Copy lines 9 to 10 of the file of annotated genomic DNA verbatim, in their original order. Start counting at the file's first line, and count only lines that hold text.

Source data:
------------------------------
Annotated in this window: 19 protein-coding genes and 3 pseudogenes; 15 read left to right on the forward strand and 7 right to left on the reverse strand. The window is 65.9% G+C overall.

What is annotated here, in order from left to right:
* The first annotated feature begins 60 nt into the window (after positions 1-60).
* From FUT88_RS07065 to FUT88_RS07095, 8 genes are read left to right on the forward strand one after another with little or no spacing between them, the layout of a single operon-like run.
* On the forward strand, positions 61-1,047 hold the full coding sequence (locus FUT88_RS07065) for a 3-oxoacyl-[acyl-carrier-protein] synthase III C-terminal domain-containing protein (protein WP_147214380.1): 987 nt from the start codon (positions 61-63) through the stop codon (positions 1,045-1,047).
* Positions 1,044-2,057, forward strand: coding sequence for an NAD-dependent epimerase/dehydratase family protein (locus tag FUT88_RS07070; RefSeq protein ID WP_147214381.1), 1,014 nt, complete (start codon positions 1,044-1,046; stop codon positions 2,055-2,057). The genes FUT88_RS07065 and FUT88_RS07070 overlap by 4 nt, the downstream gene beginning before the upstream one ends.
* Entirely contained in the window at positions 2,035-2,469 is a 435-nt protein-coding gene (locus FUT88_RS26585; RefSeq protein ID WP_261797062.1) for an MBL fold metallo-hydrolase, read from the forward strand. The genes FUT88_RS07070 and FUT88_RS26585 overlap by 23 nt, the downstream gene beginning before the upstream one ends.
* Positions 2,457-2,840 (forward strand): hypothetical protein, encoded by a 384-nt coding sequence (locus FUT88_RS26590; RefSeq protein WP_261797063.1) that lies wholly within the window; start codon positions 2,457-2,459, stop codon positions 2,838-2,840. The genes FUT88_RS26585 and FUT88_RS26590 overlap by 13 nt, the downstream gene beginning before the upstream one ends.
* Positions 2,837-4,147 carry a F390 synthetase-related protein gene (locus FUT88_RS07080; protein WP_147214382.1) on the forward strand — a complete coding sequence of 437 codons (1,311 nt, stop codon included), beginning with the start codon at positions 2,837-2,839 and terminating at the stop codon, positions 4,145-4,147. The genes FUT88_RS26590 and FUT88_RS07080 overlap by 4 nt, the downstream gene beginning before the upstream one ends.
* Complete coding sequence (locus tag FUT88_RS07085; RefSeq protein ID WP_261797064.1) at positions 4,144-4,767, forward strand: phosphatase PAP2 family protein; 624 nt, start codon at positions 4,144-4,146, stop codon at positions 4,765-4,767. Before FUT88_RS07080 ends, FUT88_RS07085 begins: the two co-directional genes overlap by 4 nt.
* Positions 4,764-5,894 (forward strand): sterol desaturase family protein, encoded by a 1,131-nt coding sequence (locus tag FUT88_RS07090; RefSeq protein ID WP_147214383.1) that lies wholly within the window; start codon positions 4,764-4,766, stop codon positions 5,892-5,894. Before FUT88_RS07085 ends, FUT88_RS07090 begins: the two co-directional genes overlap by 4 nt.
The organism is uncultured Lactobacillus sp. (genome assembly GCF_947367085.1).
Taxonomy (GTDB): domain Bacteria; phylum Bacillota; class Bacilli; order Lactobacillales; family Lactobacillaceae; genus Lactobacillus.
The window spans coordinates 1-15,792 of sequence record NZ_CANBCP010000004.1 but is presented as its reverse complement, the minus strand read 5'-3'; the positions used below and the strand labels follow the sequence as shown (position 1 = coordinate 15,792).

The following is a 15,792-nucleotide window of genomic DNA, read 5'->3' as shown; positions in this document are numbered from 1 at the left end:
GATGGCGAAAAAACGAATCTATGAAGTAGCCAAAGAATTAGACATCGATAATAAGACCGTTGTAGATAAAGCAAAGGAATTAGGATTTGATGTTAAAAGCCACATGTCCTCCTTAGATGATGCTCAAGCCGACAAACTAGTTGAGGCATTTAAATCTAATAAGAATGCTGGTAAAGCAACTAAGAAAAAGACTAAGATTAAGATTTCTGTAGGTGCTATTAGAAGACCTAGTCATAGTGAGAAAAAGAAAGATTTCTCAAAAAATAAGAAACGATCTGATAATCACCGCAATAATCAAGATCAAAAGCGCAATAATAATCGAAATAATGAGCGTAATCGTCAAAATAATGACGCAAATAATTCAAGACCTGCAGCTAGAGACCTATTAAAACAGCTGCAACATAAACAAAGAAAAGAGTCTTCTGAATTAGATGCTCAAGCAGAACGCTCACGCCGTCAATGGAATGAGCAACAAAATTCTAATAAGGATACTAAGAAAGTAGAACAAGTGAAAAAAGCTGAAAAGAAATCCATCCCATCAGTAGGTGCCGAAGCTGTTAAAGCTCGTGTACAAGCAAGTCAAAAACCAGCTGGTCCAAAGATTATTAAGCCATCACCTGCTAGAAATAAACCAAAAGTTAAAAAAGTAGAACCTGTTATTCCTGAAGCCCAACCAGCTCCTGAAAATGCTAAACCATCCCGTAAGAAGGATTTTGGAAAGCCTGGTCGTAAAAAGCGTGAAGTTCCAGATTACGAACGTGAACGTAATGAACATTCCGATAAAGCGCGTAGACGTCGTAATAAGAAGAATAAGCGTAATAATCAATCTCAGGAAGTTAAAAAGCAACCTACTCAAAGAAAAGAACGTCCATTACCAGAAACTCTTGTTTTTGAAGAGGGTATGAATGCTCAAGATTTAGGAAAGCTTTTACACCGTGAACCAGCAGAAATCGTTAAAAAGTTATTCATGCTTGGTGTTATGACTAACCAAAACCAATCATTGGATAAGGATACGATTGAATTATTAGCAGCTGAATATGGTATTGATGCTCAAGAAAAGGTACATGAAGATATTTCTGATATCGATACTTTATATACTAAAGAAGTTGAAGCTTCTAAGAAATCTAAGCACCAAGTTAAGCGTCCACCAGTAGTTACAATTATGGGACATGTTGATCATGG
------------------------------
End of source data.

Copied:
* Positions 2,837-4,147 carry a F390 synthetase-related protein gene (locus FUT88_RS07080; protein WP_147214382.1) on the forward strand — a complete coding sequence of 437 codons (1,311 nt, stop codon included), beginning with the start codon at positions 2,837-2,839 and terminating at the stop codon, positions 4,145-4,147. The genes FUT88_RS26590 and FUT88_RS07080 overlap by 4 nt, the downstream gene beginning before the upstream one ends.
* Complete coding sequence (locus tag FUT88_RS07085; RefSeq protein ID WP_261797064.1) at positions 4,144-4,767, forward strand: phosphatase PAP2 family protein; 624 nt, start codon at positions 4,144-4,146, stop codon at positions 4,765-4,767. Before FUT88_RS07080 ends, FUT88_RS07085 begins: the two co-directional genes overlap by 4 nt.